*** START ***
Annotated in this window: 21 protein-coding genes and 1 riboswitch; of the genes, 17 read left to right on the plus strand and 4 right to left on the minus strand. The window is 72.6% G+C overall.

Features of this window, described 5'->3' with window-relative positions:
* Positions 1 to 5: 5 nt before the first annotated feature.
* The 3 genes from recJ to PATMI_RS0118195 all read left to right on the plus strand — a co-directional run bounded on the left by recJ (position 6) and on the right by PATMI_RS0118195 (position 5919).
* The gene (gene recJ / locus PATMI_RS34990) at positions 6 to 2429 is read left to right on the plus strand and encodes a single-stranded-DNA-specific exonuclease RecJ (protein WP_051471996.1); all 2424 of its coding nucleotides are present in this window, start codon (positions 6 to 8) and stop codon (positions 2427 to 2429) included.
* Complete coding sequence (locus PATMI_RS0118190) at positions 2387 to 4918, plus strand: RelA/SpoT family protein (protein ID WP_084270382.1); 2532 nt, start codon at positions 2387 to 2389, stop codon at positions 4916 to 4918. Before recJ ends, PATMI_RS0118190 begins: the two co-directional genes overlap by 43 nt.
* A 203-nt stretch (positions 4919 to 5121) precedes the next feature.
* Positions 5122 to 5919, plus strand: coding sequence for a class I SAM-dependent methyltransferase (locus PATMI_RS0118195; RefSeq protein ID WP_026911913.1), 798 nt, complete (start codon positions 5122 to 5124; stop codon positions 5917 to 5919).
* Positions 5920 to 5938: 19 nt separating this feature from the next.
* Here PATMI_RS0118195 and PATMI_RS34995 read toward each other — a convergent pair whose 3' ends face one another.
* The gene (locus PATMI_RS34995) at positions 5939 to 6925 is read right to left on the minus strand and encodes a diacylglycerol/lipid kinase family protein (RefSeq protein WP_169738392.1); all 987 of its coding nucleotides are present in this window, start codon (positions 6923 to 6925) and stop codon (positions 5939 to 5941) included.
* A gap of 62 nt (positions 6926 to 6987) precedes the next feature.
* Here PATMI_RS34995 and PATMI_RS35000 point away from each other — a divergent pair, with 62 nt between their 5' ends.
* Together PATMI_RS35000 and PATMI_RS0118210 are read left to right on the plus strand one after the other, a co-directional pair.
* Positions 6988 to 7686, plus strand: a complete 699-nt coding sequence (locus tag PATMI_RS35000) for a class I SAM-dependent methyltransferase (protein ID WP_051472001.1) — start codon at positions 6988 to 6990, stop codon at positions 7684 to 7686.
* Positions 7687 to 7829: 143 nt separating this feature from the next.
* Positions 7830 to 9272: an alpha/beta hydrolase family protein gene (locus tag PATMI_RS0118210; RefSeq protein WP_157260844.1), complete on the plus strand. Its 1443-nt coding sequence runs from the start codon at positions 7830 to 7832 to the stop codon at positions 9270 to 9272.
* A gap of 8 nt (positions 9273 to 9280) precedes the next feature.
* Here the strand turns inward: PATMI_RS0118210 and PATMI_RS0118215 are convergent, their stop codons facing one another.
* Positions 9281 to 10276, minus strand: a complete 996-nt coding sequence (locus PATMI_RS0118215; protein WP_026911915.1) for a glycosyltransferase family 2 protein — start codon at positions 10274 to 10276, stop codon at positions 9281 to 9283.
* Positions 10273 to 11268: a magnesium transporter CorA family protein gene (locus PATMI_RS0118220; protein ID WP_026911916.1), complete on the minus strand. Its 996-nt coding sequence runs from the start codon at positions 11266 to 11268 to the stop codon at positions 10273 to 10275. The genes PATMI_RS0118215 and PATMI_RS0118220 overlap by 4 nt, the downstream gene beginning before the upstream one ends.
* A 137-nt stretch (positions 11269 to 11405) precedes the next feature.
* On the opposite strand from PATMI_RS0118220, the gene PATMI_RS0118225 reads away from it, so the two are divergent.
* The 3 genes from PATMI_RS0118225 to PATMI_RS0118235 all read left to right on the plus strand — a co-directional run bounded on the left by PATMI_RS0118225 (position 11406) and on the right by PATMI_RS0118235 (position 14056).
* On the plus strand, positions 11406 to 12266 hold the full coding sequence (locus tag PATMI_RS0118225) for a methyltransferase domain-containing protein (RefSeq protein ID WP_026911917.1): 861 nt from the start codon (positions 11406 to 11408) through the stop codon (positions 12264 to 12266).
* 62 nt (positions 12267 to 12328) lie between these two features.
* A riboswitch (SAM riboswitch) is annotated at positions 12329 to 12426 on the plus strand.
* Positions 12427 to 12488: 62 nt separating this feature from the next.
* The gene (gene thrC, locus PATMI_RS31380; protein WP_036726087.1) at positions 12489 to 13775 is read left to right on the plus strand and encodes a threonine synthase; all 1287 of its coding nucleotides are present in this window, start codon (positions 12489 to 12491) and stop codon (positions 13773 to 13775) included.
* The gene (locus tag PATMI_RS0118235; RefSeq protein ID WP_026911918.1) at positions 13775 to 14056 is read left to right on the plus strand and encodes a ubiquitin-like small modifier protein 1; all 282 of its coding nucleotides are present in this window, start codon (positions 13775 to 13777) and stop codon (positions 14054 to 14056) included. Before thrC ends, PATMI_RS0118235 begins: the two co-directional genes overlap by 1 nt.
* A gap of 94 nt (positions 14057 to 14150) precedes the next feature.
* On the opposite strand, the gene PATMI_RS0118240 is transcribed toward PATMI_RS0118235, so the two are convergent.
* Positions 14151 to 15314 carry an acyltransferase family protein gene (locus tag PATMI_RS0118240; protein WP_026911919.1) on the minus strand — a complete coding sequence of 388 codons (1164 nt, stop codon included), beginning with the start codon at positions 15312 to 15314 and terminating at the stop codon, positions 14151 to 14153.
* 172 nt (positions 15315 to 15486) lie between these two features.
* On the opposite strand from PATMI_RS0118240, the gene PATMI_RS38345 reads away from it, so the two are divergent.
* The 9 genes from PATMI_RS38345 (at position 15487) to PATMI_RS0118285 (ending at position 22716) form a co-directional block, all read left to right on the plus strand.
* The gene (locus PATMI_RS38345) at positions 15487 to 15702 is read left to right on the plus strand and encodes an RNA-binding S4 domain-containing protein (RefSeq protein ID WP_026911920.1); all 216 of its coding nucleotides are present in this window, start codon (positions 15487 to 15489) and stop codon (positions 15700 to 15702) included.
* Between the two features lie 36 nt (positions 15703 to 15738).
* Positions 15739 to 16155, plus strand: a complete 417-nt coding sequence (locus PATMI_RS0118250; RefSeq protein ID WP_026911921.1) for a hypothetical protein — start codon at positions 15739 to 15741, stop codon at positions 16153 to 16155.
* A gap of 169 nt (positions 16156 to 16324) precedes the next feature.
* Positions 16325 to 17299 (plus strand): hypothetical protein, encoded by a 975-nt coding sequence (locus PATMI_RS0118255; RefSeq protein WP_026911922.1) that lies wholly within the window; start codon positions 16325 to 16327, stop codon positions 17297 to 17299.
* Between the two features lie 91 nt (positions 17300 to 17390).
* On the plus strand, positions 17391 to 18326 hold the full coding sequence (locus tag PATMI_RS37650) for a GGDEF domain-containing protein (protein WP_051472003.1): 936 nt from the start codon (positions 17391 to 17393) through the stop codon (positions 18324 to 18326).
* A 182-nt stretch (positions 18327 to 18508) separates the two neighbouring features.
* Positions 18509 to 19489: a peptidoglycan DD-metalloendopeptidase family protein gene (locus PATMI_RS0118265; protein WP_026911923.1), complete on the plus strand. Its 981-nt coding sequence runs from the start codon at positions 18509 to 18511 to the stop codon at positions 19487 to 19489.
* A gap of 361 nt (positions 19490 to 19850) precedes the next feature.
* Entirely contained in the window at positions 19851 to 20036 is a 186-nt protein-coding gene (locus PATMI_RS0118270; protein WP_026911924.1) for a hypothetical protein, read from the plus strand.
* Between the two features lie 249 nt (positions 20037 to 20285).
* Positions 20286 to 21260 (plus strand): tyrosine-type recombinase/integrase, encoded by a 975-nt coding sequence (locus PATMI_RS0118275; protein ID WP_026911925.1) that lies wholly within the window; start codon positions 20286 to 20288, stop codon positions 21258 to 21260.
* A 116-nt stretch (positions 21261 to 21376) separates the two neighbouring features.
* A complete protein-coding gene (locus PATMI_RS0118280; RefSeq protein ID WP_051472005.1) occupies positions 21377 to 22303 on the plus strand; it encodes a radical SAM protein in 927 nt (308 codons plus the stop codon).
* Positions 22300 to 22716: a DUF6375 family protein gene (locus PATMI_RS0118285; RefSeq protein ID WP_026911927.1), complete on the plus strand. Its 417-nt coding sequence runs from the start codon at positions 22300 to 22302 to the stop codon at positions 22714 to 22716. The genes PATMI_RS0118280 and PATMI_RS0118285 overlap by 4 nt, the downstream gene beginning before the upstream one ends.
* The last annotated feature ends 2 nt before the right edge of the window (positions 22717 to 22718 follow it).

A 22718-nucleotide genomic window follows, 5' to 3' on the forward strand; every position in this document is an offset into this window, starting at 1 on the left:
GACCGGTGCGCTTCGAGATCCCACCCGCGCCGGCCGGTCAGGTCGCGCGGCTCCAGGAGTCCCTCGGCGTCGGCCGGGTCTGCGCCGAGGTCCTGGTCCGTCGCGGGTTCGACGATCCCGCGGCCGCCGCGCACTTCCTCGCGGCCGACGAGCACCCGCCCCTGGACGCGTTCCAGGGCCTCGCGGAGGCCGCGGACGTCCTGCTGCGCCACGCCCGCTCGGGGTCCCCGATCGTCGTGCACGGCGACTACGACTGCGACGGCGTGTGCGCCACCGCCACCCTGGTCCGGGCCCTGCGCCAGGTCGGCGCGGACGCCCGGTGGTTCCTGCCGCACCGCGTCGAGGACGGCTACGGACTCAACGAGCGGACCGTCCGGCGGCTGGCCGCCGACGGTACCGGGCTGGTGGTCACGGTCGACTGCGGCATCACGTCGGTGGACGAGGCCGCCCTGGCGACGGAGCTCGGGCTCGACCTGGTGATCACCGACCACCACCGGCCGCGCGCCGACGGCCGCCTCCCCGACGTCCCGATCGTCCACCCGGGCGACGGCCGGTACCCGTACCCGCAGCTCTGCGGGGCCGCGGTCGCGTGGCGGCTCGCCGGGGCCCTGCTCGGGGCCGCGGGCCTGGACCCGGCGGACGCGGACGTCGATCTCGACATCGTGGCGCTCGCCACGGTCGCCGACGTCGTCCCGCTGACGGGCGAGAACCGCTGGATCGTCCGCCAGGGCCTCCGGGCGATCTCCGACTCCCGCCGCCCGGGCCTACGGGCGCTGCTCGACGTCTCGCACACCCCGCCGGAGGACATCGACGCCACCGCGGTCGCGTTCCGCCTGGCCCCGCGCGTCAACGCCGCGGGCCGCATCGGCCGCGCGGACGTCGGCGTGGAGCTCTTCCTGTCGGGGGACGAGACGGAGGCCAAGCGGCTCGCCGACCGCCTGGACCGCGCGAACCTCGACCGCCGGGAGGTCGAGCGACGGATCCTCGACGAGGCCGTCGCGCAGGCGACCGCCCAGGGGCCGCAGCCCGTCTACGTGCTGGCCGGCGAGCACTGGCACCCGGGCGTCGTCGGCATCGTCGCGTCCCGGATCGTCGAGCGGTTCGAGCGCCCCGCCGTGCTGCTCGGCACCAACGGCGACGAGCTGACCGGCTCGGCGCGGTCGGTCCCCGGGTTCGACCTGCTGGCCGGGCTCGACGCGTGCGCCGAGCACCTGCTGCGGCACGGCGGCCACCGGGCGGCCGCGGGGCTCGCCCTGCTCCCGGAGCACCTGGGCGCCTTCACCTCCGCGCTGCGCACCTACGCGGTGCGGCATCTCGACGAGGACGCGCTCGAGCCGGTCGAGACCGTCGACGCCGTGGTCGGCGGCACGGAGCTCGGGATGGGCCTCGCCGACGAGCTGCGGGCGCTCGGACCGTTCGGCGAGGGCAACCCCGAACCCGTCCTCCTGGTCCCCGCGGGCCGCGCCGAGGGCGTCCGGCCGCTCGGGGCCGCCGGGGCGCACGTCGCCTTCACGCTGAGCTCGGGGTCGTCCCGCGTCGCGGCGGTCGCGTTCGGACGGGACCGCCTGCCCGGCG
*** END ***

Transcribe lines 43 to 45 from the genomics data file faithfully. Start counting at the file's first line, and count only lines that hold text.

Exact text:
* On the plus strand, positions 17391 to 18326 hold the full coding sequence (locus tag PATMI_RS37650) for a GGDEF domain-containing protein (protein WP_051472003.1): 936 nt from the start codon (positions 17391 to 17393) through the stop codon (positions 18324 to 18326).
* A 182-nt stretch (positions 18327 to 18508) separates the two neighbouring features.
* Positions 18509 to 19489: a peptidoglycan DD-metalloendopeptidase family protein gene (locus PATMI_RS0118265; protein WP_026911923.1), complete on the plus strand. Its 981-nt coding sequence runs from the start codon at positions 18509 to 18511 to the stop codon at positions 19487 to 19489.